More at the link. This is a good read. But I am only posting it in this Group.

Hill's Group: Sun-Times Endorses Hillary Clinton, John Kasich in Presidential Primaries


The paper's editorial board cites Clinton's "professional and personal skills" and Kasich's refusal to "jump in the mud pit" as part of the rationale for the endorsements

The editorial board writes that her failure to institute a single-payer healthcare program in the 1990's taught her to work more closely with Congress in a bipartisan manner, partnering on various initiatives with unlikely allies in Republican officials.

"Domestically, Hillary Clinton could be very good for Chicago, even if she had not grown up in suburban Park Ridge," the endorsement adds. "She has long favored the kind of common-sense gun controls this city and country desperately need. She has been a champion of civil rights, women’s issues and comprehensive immigration reform, including the creation of a pathway to citizenship. She opposes privatizing Social Security and believes working people should be guaranteed, by law, up to 12 weeks of paid family and medical leave."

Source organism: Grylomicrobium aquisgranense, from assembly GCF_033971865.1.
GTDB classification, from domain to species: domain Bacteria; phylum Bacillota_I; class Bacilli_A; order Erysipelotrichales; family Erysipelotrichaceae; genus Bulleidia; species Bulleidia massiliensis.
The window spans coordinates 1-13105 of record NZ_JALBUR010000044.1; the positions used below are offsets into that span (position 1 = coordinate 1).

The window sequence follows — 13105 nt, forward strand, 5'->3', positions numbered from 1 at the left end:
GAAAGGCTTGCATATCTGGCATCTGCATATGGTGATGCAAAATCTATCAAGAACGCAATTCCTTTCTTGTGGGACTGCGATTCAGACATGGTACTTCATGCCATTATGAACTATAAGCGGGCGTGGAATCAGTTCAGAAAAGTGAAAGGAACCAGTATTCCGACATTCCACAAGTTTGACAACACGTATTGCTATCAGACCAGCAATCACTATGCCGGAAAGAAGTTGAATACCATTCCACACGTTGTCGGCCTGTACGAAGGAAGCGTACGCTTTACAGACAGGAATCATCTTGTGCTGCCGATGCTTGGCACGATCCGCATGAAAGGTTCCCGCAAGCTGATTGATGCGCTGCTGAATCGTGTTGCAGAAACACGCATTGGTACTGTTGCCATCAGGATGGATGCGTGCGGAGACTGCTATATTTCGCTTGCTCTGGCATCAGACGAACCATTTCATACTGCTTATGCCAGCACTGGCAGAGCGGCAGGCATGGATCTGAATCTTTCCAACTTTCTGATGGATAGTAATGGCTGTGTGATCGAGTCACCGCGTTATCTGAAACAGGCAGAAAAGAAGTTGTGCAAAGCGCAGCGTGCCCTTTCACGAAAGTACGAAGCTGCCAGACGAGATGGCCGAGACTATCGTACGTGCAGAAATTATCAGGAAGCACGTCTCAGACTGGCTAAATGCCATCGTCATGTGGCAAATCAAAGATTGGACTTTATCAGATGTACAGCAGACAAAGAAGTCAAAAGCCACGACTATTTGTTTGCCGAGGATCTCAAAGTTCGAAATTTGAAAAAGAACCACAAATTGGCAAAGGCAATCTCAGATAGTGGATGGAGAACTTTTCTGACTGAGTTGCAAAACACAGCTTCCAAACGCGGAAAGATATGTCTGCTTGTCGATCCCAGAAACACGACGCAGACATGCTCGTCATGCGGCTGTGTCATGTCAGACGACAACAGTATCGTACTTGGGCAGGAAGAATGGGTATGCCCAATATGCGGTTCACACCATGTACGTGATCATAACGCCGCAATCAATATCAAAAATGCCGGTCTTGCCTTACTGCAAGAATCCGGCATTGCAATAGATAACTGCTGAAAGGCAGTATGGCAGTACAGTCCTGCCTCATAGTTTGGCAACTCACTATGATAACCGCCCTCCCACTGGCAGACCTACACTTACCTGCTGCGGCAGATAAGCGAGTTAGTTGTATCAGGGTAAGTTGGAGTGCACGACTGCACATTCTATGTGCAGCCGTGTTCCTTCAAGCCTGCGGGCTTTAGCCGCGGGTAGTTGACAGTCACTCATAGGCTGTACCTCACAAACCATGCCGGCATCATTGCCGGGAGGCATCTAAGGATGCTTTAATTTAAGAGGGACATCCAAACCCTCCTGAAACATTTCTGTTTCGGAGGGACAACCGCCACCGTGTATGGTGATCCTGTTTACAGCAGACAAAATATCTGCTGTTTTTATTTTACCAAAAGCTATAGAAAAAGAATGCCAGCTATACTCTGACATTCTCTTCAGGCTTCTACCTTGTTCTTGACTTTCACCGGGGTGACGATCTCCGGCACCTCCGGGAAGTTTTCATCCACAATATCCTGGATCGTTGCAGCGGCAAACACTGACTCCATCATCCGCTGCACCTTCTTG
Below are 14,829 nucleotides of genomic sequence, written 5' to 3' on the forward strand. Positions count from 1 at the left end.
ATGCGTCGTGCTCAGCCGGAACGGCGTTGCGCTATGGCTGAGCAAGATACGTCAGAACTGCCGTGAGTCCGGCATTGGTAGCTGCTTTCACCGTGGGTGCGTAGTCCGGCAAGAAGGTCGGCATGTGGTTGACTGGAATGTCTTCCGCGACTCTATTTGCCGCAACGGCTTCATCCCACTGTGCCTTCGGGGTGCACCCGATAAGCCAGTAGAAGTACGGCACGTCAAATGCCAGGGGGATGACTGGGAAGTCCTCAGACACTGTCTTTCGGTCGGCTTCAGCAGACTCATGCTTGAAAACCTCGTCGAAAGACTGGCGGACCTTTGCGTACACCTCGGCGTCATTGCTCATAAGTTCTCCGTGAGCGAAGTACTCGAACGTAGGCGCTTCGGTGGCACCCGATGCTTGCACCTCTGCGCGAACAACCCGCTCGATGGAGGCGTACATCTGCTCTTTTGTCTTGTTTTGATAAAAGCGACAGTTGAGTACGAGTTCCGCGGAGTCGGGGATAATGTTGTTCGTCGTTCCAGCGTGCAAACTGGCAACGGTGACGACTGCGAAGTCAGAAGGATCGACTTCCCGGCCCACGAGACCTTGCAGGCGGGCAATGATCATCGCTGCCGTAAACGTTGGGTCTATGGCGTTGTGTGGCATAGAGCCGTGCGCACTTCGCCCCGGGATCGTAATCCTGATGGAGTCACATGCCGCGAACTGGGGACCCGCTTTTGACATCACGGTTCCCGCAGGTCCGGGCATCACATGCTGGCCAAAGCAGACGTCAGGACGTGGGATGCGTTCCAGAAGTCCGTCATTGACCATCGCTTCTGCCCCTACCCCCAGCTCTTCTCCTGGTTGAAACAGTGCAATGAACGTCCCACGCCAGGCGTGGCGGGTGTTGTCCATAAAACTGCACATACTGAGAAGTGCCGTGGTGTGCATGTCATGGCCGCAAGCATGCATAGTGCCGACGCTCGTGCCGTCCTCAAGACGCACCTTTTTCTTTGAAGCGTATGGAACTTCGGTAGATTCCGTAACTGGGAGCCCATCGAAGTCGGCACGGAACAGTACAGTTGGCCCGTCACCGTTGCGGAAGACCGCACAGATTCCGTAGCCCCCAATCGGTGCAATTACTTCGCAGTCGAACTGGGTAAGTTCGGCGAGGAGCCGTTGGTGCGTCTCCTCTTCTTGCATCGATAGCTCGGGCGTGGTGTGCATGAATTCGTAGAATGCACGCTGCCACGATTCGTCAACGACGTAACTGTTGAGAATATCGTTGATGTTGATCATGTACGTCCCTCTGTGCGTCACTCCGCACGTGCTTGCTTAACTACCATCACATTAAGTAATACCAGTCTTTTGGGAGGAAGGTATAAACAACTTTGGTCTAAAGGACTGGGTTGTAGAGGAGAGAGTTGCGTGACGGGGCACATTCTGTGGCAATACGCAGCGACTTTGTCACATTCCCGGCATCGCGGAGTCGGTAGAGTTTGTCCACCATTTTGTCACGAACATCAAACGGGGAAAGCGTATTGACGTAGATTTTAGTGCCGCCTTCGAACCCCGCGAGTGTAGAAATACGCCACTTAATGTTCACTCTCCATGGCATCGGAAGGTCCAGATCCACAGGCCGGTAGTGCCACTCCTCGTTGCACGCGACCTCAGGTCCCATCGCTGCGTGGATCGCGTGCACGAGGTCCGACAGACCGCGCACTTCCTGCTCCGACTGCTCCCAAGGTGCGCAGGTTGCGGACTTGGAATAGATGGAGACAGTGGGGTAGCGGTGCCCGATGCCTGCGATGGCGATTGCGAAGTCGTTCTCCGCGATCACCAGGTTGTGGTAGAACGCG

Hill's Group: Ohio gets first two TV ads for Hillary Clinton


It won't come close to what we'll see in the fall, but the presidential ad blitz ahead of Ohio's March 15 primary picked up steam today with two new commericals aired by the campaign of former Secretary of State Hillary Clinton.

The 30-second spots are being shown in the Cleveland, Columbus, Cincinnati, Toledo, Dayton and Youngstown media markets in what the campaign called a six-figure buy.

One ad, dubbed “Breaking Barriers,” is narrated by Morgan Freeman. “Her life’s work has been about breaking barriers, and so would her presidency," says the actor.

The other is called “Predatory,” which targets rapidly escalating prescription drug pricse by pharmaceutical giants. "I'm going after them," Clinton pledges. "This is predatory pricing and we're going to make sure it is stopped.

Hillary is keeping up the pressure everywhere. As we have all noted before, she takes nothing and no state for granted, whether she is favored in the polls or not. That is exactly the kind of fighter we ALL need.

Hill's Group: Hillary Clinton Debuts Campaign Ads in Illinois


The Democratic presidential frontrunner debuted two television ads Saturday in Illinois

The ads will start airing Saturday in the Chicago, Champaign-Springfield-Decatur, Peoria-Bloomington and Rockford media markets.